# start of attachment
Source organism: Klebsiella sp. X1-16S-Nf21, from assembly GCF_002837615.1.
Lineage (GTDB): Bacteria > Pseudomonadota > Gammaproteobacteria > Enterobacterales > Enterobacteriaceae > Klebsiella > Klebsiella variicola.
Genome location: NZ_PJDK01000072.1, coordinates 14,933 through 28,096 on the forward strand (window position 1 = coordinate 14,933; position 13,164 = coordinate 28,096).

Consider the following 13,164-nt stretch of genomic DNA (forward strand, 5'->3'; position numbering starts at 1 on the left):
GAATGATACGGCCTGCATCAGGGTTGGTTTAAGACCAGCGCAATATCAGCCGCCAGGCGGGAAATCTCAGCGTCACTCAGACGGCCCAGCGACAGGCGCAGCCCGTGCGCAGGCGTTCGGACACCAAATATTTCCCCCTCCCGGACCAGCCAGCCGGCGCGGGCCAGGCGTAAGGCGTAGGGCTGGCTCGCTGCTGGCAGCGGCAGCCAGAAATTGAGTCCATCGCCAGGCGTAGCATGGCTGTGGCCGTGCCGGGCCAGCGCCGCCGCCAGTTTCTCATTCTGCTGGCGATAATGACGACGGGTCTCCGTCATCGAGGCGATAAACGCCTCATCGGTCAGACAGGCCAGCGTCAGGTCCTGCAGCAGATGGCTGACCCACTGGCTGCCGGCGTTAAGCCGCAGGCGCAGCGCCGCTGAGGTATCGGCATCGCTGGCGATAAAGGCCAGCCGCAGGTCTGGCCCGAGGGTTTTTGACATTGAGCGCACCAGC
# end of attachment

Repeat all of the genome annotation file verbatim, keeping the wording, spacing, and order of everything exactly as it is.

Source organism: Klebsiella sp. X1-16S-Nf21, from assembly GCF_002837615.1.
Lineage (GTDB): Bacteria > Pseudomonadota > Gammaproteobacteria > Enterobacterales > Enterobacteriaceae > Klebsiella > Klebsiella variicola.
Genome location: NZ_PJDK01000072.1, coordinates 14,933 through 28,096 on the forward strand (window position 1 = coordinate 14,933; position 13,164 = coordinate 28,096).

Consider the following 13,164-nt stretch of genomic DNA (forward strand, 5'->3'; position numbering starts at 1 on the left):
GAATGATACGGCCTGCATCAGGGTTGGTTTAAGACCAGCGCAATATCAGCCGCCAGGCGGGAAATCTCAGCGTCACTCAGACGGCCCAGCGACAGGCGCAGCCCGTGCGCAGGCGTTCGGACACCAAATATTTCCCCCTCCCGGACCAGCCAGCCGGCGCGGGCCAGGCGTAAGGCGTAGGGCTGGCTCGCTGCTGGCAGCGGCAGCCAGAAATTGAGTCCATCGCCAGGCGTAGCATGGCTGTGGCCGTGCCGGGCCAGCGCCGCCGCCAGTTTCTCATTCTGCTGGCGATAATGACGACGGGTCTCCGTCATCGAGGCGATAAACGCCTCATCGGTCAGACAGGCCAGCGTCAGGTCCTGCAGCAGATGGCTGACCCACTGGCTGCCGGCGTTAAGCCGCAGGCGCAGCGCCGCTGAGGTATCGGCATCGCTGGCGATAAAGGCCAGCCGCAGGTCTGGCCCGAGGGTTTTTGACATTGAGCGCACCAGC